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J Rheumatol. 1999 Jul;26(7):1570-6.

The London Fibromyalgia Epidemiology Study: the prevalence of fibromyalgia syndrome in London, Ontario.

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  • 1Department of Medicine, University of Western Ontario, London, Canada.



To estimate the point prevalence of fibromyalgia syndrome (FM) among noninstitutionalized Canadian adults; and to assess the effect of demographic variables on the odds of having FM.


A screening questionnaire was administered via telephone to a random community sample of 3395 noninstitutionalized adults residing in London, Ontario. Individuals screening positive were invited to be examined by a rheumatologist to confirm or exclude FM using the 1990 American College of Rheumatology classification criteria.


One hundred confirmed cases of FM were identified, of whom 86 were women. Mean age among FM cases was 49.2 years among women, 39.3 years among men (p < 0.02). FM affects an estimated 4.9% (95% CI 4.7%, 5.1%) of adult women and 1.6% (1.3%, 1.9%) of adult men in London, for a female to male ratio of roughly 3 to one. In women, prevalence rises steadily with age from < 1% in women aged 18-30 to almost 8% in women 55-64. Thereafter, it declines. The peak prevalence in men also appears to be in middle age (2.5%; 1.1%, 5.7%). FM affects 3.3% (3.2%, 3.4%) of noninstitutionalized adults in London. Female sex, middle age, less education, lower household income, being divorced, and being disabled are associated with increased odds of having FM.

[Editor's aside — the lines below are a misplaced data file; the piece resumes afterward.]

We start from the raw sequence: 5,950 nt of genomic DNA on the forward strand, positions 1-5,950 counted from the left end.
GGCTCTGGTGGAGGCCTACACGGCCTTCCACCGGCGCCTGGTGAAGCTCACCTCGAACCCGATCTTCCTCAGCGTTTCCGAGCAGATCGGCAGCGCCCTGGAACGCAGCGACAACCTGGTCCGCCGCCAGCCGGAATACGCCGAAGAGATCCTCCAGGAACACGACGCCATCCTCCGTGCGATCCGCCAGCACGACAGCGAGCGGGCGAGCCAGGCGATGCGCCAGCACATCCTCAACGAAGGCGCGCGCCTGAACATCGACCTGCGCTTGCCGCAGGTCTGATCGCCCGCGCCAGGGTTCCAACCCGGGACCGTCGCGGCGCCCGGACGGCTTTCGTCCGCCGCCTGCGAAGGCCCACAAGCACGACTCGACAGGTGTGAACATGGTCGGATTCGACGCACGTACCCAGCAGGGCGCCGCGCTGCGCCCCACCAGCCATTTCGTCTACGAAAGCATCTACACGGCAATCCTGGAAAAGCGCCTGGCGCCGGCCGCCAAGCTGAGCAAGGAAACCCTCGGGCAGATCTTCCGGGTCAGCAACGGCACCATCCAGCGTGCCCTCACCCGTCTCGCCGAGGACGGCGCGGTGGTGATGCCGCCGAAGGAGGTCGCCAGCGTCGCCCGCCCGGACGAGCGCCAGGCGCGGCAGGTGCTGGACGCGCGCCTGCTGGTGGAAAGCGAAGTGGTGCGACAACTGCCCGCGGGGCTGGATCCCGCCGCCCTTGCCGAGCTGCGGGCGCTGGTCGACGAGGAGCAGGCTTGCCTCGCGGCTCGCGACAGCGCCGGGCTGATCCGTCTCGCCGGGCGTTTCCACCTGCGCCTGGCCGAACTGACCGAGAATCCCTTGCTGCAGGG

FM is a common musculoskeletal disorder among Canadian adults, especially among women and persons of lower socioeconomic status.

[PubMed - indexed for MEDLINE]
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